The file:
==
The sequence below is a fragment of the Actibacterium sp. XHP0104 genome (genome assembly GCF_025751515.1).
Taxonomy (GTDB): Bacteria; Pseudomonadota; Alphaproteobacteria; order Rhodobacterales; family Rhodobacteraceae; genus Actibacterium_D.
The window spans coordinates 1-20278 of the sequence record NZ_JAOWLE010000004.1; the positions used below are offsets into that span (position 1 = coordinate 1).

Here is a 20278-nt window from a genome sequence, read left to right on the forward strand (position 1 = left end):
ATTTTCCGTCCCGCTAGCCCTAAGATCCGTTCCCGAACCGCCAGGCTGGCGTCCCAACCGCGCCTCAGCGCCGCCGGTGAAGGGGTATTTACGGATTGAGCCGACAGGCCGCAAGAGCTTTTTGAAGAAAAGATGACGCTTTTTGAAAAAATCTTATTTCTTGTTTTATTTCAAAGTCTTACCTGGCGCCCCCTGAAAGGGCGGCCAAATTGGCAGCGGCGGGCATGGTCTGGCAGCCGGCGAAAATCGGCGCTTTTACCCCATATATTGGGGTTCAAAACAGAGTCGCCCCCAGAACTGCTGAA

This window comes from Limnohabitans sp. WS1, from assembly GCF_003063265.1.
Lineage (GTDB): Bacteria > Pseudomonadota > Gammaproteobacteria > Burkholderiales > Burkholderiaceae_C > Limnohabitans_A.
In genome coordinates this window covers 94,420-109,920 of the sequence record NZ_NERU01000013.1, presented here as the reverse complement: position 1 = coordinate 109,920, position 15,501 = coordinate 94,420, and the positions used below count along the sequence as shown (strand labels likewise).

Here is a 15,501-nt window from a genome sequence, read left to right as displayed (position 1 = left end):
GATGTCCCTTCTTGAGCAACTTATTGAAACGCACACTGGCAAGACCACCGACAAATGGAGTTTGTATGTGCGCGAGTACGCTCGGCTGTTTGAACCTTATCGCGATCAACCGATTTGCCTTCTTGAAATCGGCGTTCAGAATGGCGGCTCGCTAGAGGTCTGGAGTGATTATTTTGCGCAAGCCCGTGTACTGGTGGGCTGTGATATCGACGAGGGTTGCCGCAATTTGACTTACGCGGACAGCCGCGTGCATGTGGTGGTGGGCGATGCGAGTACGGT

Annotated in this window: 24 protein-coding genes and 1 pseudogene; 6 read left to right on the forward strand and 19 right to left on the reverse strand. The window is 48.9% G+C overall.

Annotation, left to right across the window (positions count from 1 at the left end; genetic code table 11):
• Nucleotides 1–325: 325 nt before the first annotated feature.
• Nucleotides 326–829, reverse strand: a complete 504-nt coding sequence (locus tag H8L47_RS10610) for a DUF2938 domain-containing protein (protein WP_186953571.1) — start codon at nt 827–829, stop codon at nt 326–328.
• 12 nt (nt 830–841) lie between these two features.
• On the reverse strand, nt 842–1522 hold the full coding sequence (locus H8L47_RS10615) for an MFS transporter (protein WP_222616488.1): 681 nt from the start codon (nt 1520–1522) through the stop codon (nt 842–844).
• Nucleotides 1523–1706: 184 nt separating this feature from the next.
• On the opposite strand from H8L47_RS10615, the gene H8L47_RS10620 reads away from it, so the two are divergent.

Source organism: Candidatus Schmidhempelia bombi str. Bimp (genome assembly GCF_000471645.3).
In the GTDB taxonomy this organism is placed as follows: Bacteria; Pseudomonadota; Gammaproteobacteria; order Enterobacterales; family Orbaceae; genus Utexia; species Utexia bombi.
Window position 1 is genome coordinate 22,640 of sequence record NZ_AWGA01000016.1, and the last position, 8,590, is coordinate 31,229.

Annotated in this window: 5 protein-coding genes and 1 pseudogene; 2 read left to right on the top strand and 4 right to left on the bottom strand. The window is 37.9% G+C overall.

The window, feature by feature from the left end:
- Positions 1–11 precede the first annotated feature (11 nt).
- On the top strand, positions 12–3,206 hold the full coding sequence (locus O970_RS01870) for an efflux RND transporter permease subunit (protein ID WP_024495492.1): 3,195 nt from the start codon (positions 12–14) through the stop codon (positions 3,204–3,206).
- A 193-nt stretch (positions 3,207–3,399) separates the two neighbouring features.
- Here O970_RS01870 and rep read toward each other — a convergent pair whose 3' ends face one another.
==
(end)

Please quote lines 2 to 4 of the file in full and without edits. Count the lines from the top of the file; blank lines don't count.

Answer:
Taxonomy (GTDB): Bacteria; Pseudomonadota; Alphaproteobacteria; order Rhodobacterales; family Rhodobacteraceae; genus Actibacterium_D.
The window spans coordinates 1-20278 of the sequence record NZ_JAOWLE010000004.1; the positions used below are offsets into that span (position 1 = coordinate 1).

Here is a 20278-nt window from a genome sequence, read left to right on the forward strand (position 1 = left end):